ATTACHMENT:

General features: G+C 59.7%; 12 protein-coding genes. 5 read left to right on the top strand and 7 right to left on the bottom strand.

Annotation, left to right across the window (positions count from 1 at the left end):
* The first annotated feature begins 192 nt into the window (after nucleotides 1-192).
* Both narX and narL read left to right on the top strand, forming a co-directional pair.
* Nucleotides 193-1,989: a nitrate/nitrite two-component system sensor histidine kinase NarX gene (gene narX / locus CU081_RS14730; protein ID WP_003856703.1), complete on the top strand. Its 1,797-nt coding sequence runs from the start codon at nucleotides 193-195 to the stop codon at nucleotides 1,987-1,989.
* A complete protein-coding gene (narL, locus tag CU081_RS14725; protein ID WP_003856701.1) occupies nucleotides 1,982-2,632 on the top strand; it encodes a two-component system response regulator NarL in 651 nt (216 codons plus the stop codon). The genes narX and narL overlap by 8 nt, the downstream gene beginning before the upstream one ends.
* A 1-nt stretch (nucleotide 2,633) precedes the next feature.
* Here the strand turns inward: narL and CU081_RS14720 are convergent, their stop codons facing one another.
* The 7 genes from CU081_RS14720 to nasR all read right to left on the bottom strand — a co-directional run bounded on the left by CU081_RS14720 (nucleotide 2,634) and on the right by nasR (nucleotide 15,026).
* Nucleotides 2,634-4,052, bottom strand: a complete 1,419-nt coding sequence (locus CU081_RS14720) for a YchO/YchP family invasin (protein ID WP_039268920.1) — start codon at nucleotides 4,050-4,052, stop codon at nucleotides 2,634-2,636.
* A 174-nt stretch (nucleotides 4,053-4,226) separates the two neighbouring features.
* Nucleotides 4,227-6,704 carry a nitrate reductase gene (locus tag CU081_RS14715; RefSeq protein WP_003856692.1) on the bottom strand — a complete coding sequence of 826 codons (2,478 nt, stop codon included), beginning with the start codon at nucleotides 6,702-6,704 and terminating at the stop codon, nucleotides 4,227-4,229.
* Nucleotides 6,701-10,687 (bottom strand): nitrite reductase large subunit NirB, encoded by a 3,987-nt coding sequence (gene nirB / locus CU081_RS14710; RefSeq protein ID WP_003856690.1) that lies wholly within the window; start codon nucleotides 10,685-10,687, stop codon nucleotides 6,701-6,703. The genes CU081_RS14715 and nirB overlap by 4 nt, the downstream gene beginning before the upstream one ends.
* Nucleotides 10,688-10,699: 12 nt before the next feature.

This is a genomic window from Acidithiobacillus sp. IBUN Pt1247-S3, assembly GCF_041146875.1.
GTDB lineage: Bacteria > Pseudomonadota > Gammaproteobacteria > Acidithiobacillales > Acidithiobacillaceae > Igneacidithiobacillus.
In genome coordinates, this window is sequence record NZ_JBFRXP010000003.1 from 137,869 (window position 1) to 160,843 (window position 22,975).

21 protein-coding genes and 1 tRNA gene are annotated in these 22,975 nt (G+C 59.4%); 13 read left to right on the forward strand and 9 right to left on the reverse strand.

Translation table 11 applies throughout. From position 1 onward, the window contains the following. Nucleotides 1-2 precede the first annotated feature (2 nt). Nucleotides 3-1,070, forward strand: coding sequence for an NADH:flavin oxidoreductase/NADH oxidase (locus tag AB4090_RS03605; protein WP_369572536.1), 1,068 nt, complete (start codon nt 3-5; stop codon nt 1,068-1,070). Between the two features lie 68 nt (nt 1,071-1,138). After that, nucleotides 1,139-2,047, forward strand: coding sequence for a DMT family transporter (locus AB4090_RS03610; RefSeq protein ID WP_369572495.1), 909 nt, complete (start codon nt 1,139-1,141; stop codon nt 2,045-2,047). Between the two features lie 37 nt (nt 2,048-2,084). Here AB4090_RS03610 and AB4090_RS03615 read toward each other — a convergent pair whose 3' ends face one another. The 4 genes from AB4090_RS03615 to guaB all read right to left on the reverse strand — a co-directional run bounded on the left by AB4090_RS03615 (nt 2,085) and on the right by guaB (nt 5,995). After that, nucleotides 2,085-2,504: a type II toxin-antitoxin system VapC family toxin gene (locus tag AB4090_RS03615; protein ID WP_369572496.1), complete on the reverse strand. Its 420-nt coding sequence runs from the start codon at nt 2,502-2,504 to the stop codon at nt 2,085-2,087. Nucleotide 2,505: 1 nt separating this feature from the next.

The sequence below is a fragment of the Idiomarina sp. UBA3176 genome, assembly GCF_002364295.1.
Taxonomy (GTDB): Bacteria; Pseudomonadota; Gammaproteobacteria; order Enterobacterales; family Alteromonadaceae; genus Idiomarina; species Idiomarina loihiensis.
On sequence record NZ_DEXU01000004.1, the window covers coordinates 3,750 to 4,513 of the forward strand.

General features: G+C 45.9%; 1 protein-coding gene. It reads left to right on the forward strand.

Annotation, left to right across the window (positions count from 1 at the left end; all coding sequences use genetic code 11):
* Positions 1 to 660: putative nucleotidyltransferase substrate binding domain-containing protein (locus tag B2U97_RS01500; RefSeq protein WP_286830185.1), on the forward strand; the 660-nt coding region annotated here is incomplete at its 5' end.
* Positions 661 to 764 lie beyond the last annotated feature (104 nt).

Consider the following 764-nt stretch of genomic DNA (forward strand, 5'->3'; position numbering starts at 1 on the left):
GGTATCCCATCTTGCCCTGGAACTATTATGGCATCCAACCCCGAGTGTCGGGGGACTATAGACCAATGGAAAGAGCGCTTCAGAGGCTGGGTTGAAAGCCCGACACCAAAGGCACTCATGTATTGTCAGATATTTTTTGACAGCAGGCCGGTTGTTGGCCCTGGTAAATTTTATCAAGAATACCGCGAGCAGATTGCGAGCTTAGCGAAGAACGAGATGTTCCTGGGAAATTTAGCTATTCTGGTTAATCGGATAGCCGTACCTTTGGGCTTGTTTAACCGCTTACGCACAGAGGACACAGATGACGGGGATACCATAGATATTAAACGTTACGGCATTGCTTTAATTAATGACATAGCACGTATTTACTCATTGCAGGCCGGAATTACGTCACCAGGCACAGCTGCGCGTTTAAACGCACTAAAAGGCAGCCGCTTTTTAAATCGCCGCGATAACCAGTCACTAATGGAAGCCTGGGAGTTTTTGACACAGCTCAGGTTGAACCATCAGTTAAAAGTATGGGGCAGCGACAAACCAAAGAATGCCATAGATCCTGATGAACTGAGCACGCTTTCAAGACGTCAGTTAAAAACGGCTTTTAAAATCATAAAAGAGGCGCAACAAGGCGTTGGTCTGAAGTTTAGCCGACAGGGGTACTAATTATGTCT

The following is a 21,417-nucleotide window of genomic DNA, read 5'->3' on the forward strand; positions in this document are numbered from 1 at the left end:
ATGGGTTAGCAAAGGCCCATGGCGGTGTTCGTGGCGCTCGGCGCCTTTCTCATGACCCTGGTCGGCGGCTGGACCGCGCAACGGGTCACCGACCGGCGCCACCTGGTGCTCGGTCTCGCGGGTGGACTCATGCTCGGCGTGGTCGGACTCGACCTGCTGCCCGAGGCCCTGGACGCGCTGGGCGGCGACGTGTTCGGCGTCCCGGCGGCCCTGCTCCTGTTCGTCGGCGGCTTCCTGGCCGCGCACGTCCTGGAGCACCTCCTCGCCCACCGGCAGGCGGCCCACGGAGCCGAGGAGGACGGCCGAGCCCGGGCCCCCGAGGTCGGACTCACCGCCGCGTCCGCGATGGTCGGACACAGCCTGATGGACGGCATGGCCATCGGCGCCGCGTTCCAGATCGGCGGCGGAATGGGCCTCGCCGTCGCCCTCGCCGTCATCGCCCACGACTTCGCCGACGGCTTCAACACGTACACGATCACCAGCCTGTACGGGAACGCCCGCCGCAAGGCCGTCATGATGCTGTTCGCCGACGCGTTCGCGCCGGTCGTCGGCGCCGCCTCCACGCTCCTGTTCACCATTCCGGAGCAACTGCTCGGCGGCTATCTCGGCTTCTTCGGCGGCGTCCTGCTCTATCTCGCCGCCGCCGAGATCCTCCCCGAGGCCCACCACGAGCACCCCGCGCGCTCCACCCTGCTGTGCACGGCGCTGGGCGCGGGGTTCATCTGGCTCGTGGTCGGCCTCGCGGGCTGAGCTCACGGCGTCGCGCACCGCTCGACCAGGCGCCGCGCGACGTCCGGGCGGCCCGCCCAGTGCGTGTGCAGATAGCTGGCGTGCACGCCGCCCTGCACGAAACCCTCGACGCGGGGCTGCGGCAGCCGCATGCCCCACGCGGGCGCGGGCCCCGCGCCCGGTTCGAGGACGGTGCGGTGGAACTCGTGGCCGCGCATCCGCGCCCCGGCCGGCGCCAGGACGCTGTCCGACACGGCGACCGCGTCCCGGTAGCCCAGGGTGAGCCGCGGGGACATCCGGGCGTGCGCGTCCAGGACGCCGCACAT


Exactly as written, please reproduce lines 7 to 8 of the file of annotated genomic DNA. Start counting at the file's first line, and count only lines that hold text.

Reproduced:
* A 1-nt stretch (nucleotide 2,633) precedes the next feature.
* Here the strand turns inward: narL and CU081_RS14720 are convergent, their stop codons facing one another.